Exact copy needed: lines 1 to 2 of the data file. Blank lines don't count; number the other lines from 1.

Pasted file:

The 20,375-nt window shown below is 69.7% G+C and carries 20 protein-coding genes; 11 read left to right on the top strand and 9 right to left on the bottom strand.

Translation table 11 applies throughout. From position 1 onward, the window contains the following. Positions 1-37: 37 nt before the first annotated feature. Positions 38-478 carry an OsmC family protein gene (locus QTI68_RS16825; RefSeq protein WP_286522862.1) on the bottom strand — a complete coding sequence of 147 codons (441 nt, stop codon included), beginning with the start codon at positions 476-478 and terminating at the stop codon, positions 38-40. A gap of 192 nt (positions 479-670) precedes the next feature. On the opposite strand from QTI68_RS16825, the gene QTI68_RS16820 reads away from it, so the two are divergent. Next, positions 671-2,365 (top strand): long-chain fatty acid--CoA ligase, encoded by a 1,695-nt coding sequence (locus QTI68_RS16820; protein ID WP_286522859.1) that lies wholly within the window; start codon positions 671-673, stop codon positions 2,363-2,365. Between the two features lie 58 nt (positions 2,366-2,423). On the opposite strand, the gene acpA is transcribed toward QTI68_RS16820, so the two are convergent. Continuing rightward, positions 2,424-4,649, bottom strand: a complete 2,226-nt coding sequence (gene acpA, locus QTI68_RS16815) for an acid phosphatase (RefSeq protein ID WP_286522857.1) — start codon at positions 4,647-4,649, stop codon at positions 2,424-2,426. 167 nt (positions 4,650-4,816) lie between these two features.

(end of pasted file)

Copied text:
The 20,375-nt window shown below is 69.7% G+C and carries 20 protein-coding genes; 11 read left to right on the top strand and 9 right to left on the bottom strand.

Translation table 11 applies throughout. From position 1 onward, the window contains the following. Positions 1-37: 37 nt before the first annotated feature. Positions 38-478 carry an OsmC family protein gene (locus QTI68_RS16825; RefSeq protein WP_286522862.1) on the bottom strand — a complete coding sequence of 147 codons (441 nt, stop codon included), beginning with the start codon at positions 476-478 and terminating at the stop codon, positions 38-40. A gap of 192 nt (positions 479-670) precedes the next feature. On the opposite strand from QTI68_RS16825, the gene QTI68_RS16820 reads away from it, so the two are divergent. Next, positions 671-2,365 (top strand): long-chain fatty acid--CoA ligase, encoded by a 1,695-nt coding sequence (locus QTI68_RS16820; protein ID WP_286522859.1) that lies wholly within the window; start codon positions 671-673, stop codon positions 2,363-2,365. Between the two features lie 58 nt (positions 2,366-2,423). On the opposite strand, the gene acpA is transcribed toward QTI68_RS16820, so the two are convergent. Continuing rightward, positions 2,424-4,649, bottom strand: a complete 2,226-nt coding sequence (gene acpA, locus QTI68_RS16815) for an acid phosphatase (RefSeq protein ID WP_286522857.1) — start codon at positions 4,647-4,649, stop codon at positions 2,424-2,426. 167 nt (positions 4,650-4,816) lie between these two features.